You couldn't be any more wrong about passing on cost savings. What you said doesn't make much sense. That is the way capitalism works. Let's say Ford finds a way to produce it's vehicles at a cost that is 10% less than what it currently cost them. You don't think they are going to lower the cost to the customer? They may not pass the entire 10% savings on to the customer, but a chunk of the savings will make it to the customer. Think about it. That lower price will give them a huge competitive advantage. It will force the competition to sharpen their pencils and figure out how they can compete with Ford.

It makes perfect sense when you understand the automotive business. In your scenario, Ford would probably not lower its prices. I have been around the automobile business a long time, and that is not how it works. If Fordís pricing on that model was already competitive in that segment, they would not lower the price to gain a competitive advantage, they would take profit. Lowering the price significantly will not necessarily translate into a significant increase in sales. In addition, significantly lowering the price, devalues all cars in that segment. This will not be the last model Ford will want to sell in this market segment. The next car they introduce may not have that cost advantage over the competition, so they could end up pricing themselves out of the market as well. They would probably use the reduced cost to help offset costs on other less profitable models, and support R & D. In addition, each successive year in the life cycle of a car, the cost to produce it generally goes down as tooling is depreciated and paid for. How many cars have you seen get cheaper each year?

There are plenty of other examples where manufacturing cost have been significantly reduced by cheap labor, but the savings hasnít been passed on to American consumers.

The U.S. textile and clothing industries is all but gone from the U.S. Since the implementation of NAFTA in 1994, about 1 million U.S. textile jobs have been lost. Clothes are now made in China, Mexico, and other cheap labor markets. As a result, the cost of producing clothes has gone down significantly for manufacturers. Has the price you pay for clothing gone down accordingly?

Furniture that used to be produced in NC is now made in China because itís cheaper. Hourly wages for furniture workers in China are between $0.50 and $0.75, which is much as ten times lower than what is legal in the U.S. How much has the price you pay for furniture gone down?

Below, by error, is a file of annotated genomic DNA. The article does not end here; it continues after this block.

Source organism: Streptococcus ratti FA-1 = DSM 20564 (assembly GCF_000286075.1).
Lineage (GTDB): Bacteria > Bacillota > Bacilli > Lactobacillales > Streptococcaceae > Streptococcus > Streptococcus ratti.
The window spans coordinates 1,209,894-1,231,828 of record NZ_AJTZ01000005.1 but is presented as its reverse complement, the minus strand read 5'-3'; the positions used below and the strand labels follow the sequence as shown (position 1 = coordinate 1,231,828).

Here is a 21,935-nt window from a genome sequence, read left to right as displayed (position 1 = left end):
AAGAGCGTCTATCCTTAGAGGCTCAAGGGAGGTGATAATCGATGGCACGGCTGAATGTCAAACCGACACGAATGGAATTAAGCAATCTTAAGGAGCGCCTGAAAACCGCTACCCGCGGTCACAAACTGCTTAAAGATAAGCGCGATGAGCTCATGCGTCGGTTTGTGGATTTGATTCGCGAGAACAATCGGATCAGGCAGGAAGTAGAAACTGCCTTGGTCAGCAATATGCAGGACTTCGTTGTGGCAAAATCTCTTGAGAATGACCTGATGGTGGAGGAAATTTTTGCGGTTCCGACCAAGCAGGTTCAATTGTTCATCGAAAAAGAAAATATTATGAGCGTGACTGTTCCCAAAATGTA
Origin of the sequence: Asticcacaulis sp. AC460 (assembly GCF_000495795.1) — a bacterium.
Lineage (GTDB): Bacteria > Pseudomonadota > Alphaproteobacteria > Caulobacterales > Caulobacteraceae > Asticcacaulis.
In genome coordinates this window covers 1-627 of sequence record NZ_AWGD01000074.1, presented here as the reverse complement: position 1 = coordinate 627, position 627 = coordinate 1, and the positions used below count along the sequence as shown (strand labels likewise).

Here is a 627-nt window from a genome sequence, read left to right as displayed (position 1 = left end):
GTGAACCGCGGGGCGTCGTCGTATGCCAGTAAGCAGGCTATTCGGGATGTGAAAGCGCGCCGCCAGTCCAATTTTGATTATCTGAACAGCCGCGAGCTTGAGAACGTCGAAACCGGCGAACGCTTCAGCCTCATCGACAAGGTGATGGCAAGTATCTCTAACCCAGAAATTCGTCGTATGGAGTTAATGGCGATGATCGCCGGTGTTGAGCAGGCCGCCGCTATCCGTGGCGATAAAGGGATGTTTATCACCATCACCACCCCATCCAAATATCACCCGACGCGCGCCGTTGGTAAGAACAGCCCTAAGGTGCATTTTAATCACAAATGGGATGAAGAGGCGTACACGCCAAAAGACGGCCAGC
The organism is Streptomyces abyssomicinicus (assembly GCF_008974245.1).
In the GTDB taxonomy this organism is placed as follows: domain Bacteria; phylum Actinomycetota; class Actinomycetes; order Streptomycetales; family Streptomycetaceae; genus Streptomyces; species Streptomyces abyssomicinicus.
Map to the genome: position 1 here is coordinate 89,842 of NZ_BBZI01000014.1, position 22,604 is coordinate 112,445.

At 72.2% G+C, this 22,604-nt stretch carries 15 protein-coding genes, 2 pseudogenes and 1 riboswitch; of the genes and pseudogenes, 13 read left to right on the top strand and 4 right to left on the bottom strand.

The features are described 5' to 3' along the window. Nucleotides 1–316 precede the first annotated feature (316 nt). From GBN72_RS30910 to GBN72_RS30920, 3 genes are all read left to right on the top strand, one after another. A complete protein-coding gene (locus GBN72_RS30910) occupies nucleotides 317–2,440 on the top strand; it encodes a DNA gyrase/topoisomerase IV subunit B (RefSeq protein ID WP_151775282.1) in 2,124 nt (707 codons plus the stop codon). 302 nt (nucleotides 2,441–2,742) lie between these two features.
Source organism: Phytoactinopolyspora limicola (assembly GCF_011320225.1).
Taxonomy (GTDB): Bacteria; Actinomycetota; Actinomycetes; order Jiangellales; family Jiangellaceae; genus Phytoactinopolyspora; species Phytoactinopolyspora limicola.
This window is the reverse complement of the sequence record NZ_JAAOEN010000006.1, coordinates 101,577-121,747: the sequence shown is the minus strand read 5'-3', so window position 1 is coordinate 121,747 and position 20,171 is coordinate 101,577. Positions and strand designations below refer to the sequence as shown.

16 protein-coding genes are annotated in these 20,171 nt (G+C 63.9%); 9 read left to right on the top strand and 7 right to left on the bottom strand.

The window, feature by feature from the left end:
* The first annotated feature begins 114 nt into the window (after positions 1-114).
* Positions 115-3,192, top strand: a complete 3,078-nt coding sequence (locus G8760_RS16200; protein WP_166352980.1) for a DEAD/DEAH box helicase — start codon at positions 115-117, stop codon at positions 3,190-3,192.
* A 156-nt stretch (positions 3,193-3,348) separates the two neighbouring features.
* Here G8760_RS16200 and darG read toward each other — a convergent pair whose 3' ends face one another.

The reason companies take their manufacturing overseas is to lower their costs, thereby maximizing their profit. They donít do it to save you money.

Franco
06-19-2009, 07:13 PM
For some reason you seem to think U.S. workers need to accept lower wages to match what is going on in the rest of the world. You need to remember, manufacturing, for the most part, has gone to less developed countries with very low standards of living. These jobs help elevates the standard of living in those countries, which is good. However, for decades, the U.S. has enjoyed one of the highest standards of living in the world. One reason for that is U.S. workers were offered good wages and benefits. They provided economic stability and opportunities to improve ones standard of living. Now, you think Americans should lower their standard of living to meet those of less developed nations. I don’t agree with that.

Somehow, we have been fooled into believing we must participate in the “global” economy, even if it works to our detriment. We don’t have to. Just look at the Japanese. They are masters of participating in the global economy while protecting their own markets. Before the current world wide economic slow down, the Japanese sold approximately 15 million cars world wide. At the same time, they have kept sales of non-Japanese cars to around 10k units (that includes all U.S., European, and Korean models) in Japan. Ninety five percent of all cars sold in Japan are Japanese cars. Through taxes and tariffs, they have made it almost impossible for the average Japanese citizen to buy a non-Japanese car. The car market in Japan is closed to imports. My point is, it’s okay to participate in the global economy, but take care of home first!



You need to do a little more reading. Capitalism is what made this country wealthy. But, what made this country great was that everyone had a chance to get a piece of the pie. Of course, some people got a bigger piece than others, but everyone had a chance to get a piece. Unfair competition is not the type of capitalism that made this country great. Unfair competition hurts the economy in the long run. That is why there are laws that make sure the competition remains as fair as possible (i.e. anti-trust laws, fair trade laws, copyright, and trademark laws).



The UAW was being paid these types of wages and benefits long before there was a “global” market. Now that manufacturing is leaving the U.S., or going to lower income states in the U.S. where wages are lower, you think the UAW’s wages are excessive. Did it ever occur to you that these other workers might be underpaid?

In the 1960s, the auto companies and the UAW were hailed as good corporate citizens for providing such a good standard of living for their people. What they were being paid benefitted the entire economy. Now, they are being ridiculed for it. You may see auto workers’ pay and benefits as excessive, but some guy in China making $1/hour would probably see the money you make as excessive. So, why don’t you volunteer to give up a portion of your income to get closer to what they’re making in China? It would certainly make your company more competitive and profitable. It’s always easier to tell someone else what they should be willing to give up when you are not being forced to give up anything.